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  • ​Tim Ebbeck leaves Oracle

    Ebbeck has parted company with the software vendor, resigning from his post after nearly three years in the role.

    Written by Julia Talevski and James Henderson14 June 16 14:23
  • ​NSW govt in financial management system overhaul

    The NSW government on Wednesday said it will have a real time and more detailed overview of its $70 billion budget under an initiative to modernise its financial management systems.

    Written by Byron Connolly27 April 16 16:26
  • Oracle releases 136 security patches for wide range of products

    Oracle's latest quarterly security update contains 136 fixes for flaws in a wide range of products including Oracle Database Server, E-Business Suite, Fusion Middleware, Oracle Sun Products, Java and MySQL.

    Written by Lucian Constantin20 April 16 22:48
  • Rimini Street sees spike in Oracle support engineers in job market

    Third-party ERP support provider Rimini Street has seen a spike in job applications from Oracle engineers over the past few weeks as speculation circulates that the software giant is offshoring its Australian support operation.

    Written by Byron Connolly16 Feb. 16 09:24
Tutorials about Oracle
  • 5 Ways to Get Open Source Software Support

    Support for open source software is 'unbundled' from the software itself. That actually makes it much easier to get the right level of support at the right price.

    Written by Paul Rubens21 April 14 23:21
  • How to Tell Whether an IT Vendor Sells 'Solutions' or Just Products

    There's a subtle but important difference between IT products and IT solutions. Both have their rightful place, but buying a product when you need a solution--and vice versa--can be costly. Unfortunately, product-pushers aren't always easy to spot.

    Written by Rob Enderle09 Aug. 13 15:42
  • Big Data, Cheap Storage Bring In-Memory Analytics Into Spotlight

    In-memory analytics, like virtualization and the cloud, is an old idea that's been given new life. In this case, the combination of big data, inexpensive commodity storage and parallel processing make it possible to analyze terabytes of data without slowing systems to a crawl.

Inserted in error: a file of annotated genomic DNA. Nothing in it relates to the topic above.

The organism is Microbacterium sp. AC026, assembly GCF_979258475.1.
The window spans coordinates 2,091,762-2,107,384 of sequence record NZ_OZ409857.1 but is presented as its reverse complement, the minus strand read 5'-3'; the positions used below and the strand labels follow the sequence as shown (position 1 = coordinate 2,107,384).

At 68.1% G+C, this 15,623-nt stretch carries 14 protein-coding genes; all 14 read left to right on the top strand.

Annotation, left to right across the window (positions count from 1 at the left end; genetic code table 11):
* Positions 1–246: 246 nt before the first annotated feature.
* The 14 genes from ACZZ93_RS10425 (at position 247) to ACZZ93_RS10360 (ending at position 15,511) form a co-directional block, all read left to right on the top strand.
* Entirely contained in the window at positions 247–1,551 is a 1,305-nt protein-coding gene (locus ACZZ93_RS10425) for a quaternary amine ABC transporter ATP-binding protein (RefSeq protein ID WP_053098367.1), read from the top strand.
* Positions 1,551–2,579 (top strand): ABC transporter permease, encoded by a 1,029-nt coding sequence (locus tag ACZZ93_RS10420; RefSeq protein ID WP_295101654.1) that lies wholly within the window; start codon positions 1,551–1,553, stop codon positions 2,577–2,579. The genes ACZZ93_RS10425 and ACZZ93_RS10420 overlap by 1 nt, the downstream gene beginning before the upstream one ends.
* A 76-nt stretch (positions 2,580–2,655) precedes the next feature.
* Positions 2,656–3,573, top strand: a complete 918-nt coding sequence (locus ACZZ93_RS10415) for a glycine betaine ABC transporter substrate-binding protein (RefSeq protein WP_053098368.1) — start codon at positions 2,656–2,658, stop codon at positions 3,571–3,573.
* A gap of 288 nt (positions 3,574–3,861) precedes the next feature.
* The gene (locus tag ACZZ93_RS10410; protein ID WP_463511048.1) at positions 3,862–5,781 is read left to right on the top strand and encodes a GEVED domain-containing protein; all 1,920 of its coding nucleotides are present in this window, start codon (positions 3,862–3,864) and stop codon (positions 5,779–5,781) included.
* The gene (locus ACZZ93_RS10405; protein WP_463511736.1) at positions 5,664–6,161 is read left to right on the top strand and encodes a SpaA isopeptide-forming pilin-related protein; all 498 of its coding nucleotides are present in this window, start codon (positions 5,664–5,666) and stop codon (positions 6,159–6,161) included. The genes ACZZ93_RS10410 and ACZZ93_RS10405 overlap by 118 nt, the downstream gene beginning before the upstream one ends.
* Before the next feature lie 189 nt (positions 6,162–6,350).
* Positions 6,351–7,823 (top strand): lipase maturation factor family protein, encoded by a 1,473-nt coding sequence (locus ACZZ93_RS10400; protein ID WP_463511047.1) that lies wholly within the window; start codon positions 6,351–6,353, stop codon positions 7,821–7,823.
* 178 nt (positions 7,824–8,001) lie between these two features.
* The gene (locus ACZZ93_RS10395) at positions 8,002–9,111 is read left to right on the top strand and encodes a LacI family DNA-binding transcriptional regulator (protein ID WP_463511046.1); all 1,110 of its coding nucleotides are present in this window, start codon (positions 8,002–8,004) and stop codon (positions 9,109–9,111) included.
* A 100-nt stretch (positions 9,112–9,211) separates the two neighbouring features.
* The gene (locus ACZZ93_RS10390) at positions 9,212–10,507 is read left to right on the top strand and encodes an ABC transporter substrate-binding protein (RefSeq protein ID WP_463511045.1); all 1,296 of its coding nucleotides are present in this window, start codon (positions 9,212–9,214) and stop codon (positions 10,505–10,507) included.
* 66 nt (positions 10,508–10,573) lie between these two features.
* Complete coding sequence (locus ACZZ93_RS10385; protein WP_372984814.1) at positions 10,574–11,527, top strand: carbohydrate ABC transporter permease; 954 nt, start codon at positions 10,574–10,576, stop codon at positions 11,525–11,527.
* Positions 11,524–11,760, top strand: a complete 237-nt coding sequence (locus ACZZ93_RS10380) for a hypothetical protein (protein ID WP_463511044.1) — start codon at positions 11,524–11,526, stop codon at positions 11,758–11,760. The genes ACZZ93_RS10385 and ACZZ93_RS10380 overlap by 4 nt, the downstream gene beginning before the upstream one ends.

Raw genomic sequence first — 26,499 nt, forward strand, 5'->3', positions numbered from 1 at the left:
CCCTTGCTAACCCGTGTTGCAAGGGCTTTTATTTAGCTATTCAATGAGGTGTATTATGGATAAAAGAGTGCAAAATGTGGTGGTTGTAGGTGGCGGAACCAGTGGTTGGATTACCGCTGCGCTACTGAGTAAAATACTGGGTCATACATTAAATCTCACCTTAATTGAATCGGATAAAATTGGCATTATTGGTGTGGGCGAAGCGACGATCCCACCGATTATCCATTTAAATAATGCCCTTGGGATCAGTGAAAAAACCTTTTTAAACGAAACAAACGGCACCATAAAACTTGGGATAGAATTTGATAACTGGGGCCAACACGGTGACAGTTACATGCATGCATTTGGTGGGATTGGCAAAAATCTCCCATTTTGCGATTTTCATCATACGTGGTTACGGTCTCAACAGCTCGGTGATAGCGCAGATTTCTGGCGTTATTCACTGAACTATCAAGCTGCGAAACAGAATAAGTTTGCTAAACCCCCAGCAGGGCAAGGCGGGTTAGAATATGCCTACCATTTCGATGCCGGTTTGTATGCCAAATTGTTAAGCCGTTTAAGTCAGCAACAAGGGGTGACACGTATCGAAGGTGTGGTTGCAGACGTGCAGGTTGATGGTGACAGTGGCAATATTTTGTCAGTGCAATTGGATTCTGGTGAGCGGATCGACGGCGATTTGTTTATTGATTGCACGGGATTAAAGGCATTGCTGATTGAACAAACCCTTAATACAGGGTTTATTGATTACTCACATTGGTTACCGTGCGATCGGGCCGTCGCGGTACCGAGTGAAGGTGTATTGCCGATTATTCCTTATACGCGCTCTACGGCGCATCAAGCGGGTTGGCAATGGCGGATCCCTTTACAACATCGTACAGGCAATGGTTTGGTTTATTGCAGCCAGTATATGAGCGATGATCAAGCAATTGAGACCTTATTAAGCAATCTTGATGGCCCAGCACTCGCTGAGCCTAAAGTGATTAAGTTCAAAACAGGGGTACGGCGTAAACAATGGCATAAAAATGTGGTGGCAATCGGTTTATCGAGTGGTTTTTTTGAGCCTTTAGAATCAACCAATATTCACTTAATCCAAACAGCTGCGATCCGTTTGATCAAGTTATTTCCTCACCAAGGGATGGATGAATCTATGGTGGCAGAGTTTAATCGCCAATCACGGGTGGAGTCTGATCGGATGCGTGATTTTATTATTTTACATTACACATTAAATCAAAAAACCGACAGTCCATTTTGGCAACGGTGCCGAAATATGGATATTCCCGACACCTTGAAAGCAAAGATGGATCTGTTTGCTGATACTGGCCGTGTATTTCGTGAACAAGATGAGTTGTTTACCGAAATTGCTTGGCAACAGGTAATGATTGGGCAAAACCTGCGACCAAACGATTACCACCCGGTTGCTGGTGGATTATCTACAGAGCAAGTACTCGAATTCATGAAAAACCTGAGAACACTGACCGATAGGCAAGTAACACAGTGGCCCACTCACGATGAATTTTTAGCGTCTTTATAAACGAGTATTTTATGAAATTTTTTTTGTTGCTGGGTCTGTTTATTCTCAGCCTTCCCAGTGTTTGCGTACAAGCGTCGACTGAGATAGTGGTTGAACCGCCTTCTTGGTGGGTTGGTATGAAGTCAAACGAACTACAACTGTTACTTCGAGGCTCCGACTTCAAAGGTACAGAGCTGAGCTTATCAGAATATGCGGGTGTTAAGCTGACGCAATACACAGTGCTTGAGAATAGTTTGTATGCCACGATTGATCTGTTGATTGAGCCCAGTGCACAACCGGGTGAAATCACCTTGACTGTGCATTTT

Written by Allen Bernard06 Dec. 12 14:05
Features about Oracle
  • DCHQ Releases Docker management product into GA with 35 enterprise users

    <a href="http://www.prweb.net/Redirect.aspx?id=aHR0cDovL2RjaHEuY28v">DCHQ</a> is a startup building software for enterprises using Docker for application deployment and lifecycle management. Founded by MIT graduate Amjad Afanah, who formerly managed application automation offerings for <a href="http://www.vmwareinc.com/">VMware</a> and cloud management solutions for Oracle, DCHQ is looking to fill a very important space: while every forward-looking IT department on the planet sees containers in general and Docker in particular as the way forward, there is a lack of mature management tools with which to keep everything in check. True there are a number of different products looking to fill space, but there is no dominant player, or group of players, as yet.

    Written by Ben Kepes14 Aug. 15 04:04
  • Java at 20: The programming juggernaut rolls on

    What began as an experiment in consumer electronics in the early 1990s celebrates its 20th anniversary as a staple of enterprise computing this week. Java has become a dominant platform, able to run wherever the Java Virtual Machine is supported, forging ahead despite the rise of rival languages and recent tribulations with security.

    Written by Paul Krill19 May 15 00:47
  • This isn't your father's enterprise software

    When Patrick Benson joined Ovation Brands back in September 2013, he was given a tall order: modernize an array of legacy IT systems that could no longer keep up with the restaurant-chain conglomerate's business processes.

    Written by Katherine Noyes14 March 15 01:23
  • Enterprise IT Crosses the Chasm

    One of the most -- perhaps the most -- influential books in Silicon Valley over the past two decades has been "Crossing the Chasm" by Geoffrey Moore. In it he posits the existence of a technology adoption bell curve (Figure 1) -- starting with innovators, who eagerly grasp new technologies to gain competitive advantage, through to laggards who typically wait for technology to be established as a service, thereby requiring no internal technical expertise.

    Written by Bernard Golden21 Nov. 14 07:07

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